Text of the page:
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eudemonia (yoo-di-MO-nee-uh) noun, also eudaemonia

1. A state of happiness and well-being.

2. In Aristotelian philosophy, happiness in a life of activity governed by reason.

[From Greek eudaimonia (happiness), from eudaimon (having a good genius, happy), from eu- (good) + daimon (spirit, fate, fortune).]

"A Japanese delegation from the `blessed garden' city of Eniwa visited Timaru to extend its understanding of the role flower gardens play in modern urban eudemonia, among other things." Tom McKinlay, Tom McKinlay in Ashburton, The Press (Christchurch, New Zealand), Jan 26, 2002.

"We identify ourselves with the world of magazine publishing, yes, but we identify even more passionately with the all absorbing world of dance -- and that is perhaps the source of our strength and success. In terms of eudemonia, you might say that we have been supremely blessed. Our demons have been very good to us indeed!" Richard Philp, Seventy, Dance Magazine (New York), Jun 1997.

December 15 will be the anniversary of the birth of L.L. Zamenhof (1859-1917), physician and philologist, best known as the creator of Esperanto. Designed as a common International language, Esperanto is the most popular artificial language ever devised.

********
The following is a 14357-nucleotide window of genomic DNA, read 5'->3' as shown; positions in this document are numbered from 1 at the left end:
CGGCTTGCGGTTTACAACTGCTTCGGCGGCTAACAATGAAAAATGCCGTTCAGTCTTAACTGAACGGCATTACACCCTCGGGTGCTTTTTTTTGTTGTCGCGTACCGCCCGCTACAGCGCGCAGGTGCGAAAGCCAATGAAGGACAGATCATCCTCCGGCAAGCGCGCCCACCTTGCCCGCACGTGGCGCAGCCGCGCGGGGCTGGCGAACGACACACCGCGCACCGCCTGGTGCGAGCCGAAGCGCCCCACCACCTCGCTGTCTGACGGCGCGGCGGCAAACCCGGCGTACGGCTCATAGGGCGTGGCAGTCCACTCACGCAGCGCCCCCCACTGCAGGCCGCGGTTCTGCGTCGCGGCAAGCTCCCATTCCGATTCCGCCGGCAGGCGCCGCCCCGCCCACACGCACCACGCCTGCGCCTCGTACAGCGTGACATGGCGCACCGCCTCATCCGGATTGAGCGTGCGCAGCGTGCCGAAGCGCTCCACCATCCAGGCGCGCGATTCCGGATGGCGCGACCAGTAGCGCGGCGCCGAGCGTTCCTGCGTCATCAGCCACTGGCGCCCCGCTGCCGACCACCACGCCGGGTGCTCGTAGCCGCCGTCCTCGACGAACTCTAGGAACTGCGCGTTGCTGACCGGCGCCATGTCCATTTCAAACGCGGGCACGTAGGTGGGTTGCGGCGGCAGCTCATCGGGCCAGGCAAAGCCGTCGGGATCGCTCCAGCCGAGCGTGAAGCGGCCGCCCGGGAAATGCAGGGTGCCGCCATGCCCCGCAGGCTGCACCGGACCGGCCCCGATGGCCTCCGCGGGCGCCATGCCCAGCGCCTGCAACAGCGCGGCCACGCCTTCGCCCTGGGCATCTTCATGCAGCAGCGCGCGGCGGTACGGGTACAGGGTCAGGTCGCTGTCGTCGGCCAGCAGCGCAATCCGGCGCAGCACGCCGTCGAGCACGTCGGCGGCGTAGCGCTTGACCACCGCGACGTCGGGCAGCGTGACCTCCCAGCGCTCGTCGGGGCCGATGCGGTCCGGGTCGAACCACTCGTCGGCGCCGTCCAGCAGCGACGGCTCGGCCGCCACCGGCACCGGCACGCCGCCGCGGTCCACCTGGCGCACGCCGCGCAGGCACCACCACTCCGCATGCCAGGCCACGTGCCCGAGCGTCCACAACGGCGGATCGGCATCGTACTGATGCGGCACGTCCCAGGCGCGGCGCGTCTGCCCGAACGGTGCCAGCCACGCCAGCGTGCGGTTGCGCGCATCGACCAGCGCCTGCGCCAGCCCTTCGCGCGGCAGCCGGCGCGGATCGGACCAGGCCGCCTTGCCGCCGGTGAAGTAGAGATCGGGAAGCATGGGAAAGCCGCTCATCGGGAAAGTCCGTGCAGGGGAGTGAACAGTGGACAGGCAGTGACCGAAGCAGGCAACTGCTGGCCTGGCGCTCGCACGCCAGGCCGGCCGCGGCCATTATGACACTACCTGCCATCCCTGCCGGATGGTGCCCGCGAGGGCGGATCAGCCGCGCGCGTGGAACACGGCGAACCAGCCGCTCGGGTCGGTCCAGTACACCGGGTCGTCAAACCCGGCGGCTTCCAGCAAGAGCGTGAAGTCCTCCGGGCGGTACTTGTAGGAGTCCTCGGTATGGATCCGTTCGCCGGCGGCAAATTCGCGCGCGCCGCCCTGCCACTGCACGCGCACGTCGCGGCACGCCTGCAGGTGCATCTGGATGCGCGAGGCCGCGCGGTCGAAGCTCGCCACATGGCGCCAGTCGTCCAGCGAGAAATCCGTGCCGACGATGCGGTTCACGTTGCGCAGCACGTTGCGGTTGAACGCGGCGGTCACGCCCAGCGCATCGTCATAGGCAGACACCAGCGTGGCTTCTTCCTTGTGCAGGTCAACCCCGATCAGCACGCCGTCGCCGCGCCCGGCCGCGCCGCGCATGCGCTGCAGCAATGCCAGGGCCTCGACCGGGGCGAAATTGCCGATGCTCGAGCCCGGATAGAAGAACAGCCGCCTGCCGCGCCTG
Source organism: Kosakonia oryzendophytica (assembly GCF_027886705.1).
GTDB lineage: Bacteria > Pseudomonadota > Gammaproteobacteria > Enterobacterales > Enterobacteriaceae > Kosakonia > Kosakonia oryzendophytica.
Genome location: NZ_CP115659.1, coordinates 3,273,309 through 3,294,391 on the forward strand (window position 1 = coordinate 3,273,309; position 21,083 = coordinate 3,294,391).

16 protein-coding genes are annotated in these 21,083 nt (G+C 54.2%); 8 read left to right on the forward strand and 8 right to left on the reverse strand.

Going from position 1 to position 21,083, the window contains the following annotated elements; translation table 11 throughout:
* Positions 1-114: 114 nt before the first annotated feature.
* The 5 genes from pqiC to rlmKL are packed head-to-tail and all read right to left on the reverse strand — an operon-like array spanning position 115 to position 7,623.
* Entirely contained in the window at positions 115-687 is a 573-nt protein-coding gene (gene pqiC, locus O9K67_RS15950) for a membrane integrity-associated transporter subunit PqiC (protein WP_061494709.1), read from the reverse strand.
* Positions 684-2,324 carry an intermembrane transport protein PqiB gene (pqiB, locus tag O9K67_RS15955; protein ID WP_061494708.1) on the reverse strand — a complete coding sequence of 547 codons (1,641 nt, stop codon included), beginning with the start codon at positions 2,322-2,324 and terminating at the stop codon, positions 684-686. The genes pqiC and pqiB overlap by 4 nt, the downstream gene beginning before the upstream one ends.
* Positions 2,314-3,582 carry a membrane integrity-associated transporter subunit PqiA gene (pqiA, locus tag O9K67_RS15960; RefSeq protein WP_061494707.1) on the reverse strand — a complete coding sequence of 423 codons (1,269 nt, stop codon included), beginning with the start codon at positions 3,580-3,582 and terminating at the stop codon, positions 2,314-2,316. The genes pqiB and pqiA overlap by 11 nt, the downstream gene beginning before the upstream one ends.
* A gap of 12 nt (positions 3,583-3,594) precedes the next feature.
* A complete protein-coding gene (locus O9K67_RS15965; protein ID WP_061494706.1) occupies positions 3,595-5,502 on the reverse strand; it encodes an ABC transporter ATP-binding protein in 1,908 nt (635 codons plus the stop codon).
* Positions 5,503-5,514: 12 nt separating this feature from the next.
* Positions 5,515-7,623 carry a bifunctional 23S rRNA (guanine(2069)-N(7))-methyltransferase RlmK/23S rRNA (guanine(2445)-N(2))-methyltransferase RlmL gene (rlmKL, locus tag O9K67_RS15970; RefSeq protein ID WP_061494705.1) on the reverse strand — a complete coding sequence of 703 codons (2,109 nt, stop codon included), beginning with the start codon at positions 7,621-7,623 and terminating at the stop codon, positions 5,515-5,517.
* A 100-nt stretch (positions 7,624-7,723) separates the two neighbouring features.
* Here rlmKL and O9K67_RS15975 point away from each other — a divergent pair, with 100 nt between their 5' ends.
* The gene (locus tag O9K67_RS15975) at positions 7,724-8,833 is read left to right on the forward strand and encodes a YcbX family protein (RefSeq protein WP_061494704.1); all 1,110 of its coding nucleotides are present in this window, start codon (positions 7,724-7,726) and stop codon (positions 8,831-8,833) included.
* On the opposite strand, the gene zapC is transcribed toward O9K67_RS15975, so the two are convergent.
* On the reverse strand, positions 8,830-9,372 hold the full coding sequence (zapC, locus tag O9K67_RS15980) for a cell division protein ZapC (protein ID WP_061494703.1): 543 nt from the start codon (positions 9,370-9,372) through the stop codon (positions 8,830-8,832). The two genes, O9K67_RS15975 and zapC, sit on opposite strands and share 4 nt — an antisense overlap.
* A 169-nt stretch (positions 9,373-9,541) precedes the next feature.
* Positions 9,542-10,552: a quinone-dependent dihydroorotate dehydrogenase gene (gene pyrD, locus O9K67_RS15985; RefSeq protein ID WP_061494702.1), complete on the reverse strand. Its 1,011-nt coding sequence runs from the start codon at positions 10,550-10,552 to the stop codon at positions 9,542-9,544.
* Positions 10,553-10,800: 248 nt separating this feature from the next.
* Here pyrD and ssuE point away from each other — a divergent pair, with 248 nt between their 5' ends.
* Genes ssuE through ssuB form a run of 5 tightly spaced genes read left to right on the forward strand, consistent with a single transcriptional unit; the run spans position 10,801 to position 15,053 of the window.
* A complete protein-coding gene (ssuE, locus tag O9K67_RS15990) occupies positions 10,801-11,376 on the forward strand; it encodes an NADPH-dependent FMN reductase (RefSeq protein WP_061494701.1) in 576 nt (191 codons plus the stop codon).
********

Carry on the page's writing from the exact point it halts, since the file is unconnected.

Why would one want to have a single language rather than a rainbow of languages, dialects, sounds, and intonations? How else would we have multi-lingual puns, lost-in-translation gems, and other cross-linguistic humor? And what better way to understand other cultures but by understanding their languages? The etymology of the name Esperanto (from Latin sperare, to hope) gives us a good indication of the motivation behind its invention.

Growing up in Poland, among an ethnic population of Poles, Germans, and mostly Yiddish-speaking Jews, Zamenhof witnessed violence arising from language conflicts and envisioned a world that had a common tongue, free of ambiguity and misunderstanding. His goal was not to replace other languages with Esperanto. Rather, he hoped to create an auxiliary language to link people who spoke in diverse tongues. He called it Esperanto, from his pseudonym Dr. Esperanto, literally one who hopes.

While Zamenhof's vision of a single international language was a lofty one and he had noble intentions, Esperanto achieved limited success. It is still the most popular invented language, though far from being adopted worldwide. For better or worse, English has become the Esperanto of the 21st century.

In this week's AWAD we'll see words from some of the languages that have contributed most of the wordstock of the English language.



Him that I love, I wish to be free -- even from me. -Anne Morrow Lindbergh, writer (1906-2001)

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